What to do in Punta Arenas, the southernmost city in Chile

What to do in Punta Arenas, the southernmost city in Chile

Considered the end of the world, Punta Arenas, in Chilean Patagonia, is the starting point to discover new worlds

Mariana Campos Alexandre Avilla

Published February 2020

On September 20, 2020, we will commemorate the feat of Ferdinand Magellan, the Portuguese explorer who changed the history of world navigation by sailing the globe, discovering the strait named after him. 

Punta Arenas is getting ready to celebrate the date and here you can check out some can’t-miss attractions in the southernmost city in Chile so you don’t miss out on all the fun. 

Contemplating the Strait of Magellan

Since the celebrations revolve around the passage route between the Atlantic and the Pacific, a good start is appreciating the greatness of the Strait of Magellan from the Cerro La Cruz overlook. 

To get there, from Plaza de Armas head to Calle Fagnano and walk up the hill for 15 minutes. From the highest spot in the city, you can also see Isla Grande de la Tierra del Fuego and Monte Sarmiento. 

Nearby the overlook, you’ll find a few cafés and restaurants where you can also enjoy a lovely panoramic view of the strait. 

What to do in Punta Arenas, the southernmost city in Chile

Visiting the Museo Nao Victoria

If you want to catch a glimpse of what Ferdinand Magellan experienced aboard a 1520 ship, then you must visit the Museo Nao Victoria. This private institution has an exact replica of the ship that completed the circumnavigation of the globe. 

Some 4.5 miles [7.5 km] north of Punta Arenas, the museum also has other important replicas for the history of navigation on display: the James Caird, a small boat led by Ernest Shackleton that crossed the South Atlantic; the HMS Beagle, a boat used by naturalist Charles Darwin — when he was young — for his research; and the Ancud schooner, a war ship sent by Chile to claim sovereignty over the Strait of Magellan. 

Exploring the can’t-miss Torres del Paine Park

Being in Punta Arenas and not visiting Torres del Paine is a mistake you should never make! From the city’s airport, you can take a bus to Puerto Natales. There, just drive for 1 mile [1.5] to start feeling Patagonia in your face: pampa magallánico, guanacos — similar to llamas — and, in the distance, in the background, the huge rock towers. The first stop is Cueva del Milodón, a cave where you can get an up-close look at the region’s great rock formations. In the park, a good idea is to check out the overlooks first, like the overlook on the lake. Lake Pehoé and Cascada Paine are also excellent options. If you decide to stay one more day, you can complement your experience by taking the trail that circles Lake Grey. Enjoy the native flora and fauna until you reach the spectacular overlook on Glacier Grey. You definitely won’t forget a postcard sight like this one!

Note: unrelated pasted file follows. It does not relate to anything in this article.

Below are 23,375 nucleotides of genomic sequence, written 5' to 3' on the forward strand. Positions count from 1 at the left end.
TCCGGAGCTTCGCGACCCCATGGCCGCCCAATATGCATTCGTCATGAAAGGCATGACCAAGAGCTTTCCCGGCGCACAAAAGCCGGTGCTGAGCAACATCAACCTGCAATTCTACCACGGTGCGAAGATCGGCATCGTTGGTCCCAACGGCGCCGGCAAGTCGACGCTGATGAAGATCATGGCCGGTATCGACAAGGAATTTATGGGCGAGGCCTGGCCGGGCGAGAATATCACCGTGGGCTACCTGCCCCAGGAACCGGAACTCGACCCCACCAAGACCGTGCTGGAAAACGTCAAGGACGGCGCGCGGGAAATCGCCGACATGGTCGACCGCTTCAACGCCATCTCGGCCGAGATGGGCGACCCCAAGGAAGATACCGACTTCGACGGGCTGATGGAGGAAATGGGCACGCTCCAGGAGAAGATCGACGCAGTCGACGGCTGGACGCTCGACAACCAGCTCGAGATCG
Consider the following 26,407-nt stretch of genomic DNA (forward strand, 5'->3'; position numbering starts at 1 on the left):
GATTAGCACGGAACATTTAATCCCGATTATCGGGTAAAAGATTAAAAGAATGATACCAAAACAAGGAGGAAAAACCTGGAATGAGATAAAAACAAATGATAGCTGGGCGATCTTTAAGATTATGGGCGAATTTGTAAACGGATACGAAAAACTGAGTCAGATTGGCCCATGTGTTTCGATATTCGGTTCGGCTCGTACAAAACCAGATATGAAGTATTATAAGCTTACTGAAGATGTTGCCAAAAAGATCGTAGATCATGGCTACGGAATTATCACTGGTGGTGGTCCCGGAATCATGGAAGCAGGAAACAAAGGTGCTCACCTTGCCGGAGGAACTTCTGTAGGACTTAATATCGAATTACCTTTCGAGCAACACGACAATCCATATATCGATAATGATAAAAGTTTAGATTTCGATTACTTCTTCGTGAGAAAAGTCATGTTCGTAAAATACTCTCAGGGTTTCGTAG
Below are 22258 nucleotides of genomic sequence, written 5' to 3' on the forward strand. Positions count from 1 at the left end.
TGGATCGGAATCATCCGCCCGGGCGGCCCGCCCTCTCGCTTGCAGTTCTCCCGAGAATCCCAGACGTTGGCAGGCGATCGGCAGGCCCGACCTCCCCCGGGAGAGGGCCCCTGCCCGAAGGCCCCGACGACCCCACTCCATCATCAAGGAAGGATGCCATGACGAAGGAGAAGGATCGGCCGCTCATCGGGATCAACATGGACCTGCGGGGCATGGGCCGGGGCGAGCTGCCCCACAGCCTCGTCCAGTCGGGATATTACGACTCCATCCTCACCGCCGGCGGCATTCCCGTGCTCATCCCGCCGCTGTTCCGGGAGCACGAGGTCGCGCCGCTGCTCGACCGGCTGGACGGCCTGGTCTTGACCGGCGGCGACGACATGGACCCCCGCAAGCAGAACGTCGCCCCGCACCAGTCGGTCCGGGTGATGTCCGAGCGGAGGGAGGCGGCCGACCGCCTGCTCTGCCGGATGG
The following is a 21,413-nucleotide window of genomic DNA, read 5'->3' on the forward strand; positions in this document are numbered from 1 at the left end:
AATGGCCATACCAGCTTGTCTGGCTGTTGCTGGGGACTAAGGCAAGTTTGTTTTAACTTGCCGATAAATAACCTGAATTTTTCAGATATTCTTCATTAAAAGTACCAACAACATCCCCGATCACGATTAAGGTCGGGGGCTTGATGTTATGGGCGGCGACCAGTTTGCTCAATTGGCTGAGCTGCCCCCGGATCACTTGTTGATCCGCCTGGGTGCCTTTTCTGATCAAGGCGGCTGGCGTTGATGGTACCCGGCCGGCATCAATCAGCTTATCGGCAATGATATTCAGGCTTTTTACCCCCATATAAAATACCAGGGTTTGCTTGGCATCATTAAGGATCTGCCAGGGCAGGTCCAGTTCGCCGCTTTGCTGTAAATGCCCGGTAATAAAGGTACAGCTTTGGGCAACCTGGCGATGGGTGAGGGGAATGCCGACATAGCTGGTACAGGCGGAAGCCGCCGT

What to do in Punta Arenas, the southernmost city in Chile

Learning about the region’s history in Parque del Estrecho

A 90-minute drive south of Punta Arenas, Parque del Estrecho, located in a strategic place for Chilean sovereignty over the Strait of Magellan, is worth a visit. 

The park is also home to Fuerte Bulnes, a structure that was essential for the patrolling of the region in the mid-19th century. It still maintains surveillance towers and has a museum with a modern multimedia exhibit that explains to visitors the territory formation processes, the life forms that live there, and the history of human presence in the area. 

From there you can also appreciate the immensity of the strait and see Puerto del Hambre. For anyone who loves nature, there are also two easy trails to explore the native woods and observe different species: Sendero Bosque del Viento and Sendero de la Costa. 

Observing penguins up close

Tierra del Fuego, the big island across from the strait, hides a treasure. Parque Pinguino Rey is a private reserve that protects a king penguin colony that lived in the region in 2010. It’s still possible to observe some 40 animals, and this is the only stable colony in South America, as king penguins live mainly in Antarctica and on subantarctic islands. 

This activity takes the whole day, leaving from Punta Arenas at around 7 a.m. and returning at 9 p.m., approximately. 

What to do in Punta Arenas, the southernmost city in Chile

Appreciating the imposing European architecture in Patagonia

As it was the main path for merchant ships and cutters between the Atlantic and the Pacific before the Panama Canal, the Strait of Magellan attracted several immigrants, many also drawn by the gold rush in the region, from 1883 to 1909. 

Rich men turned Punta Arenas into a European city at the end of the world. The city’s glorious past has two important milestones: Palacio Sara Braun and Palacio Braun Menéndez. Both French-style structures portray the luxurious lifestyle of the European families that arrived there in the early 19th century. The two manors still maintain the era’s original furniture. 

Walking to Faro San Isidro

Some 46.5 miles [75 km] south of the city is the last lighthouse on the continent. To get there, you need to take a 2.5-mile [4 km] hike from the end of the road to Fuerte Bulnes. It takes about 4 hours to get there and back. Without a doubt, walking with the strait on one side and the native woods on the other is an unforgettable experience. Protected as a National Monument of Chile, the lighthouse had its heyday when sailors on the Liverpool-Valparaíso commercial route stopped in Punta Arenas. Inaugurated in 1904, it’s located in a strategic spot to guide ships coming to the city. 

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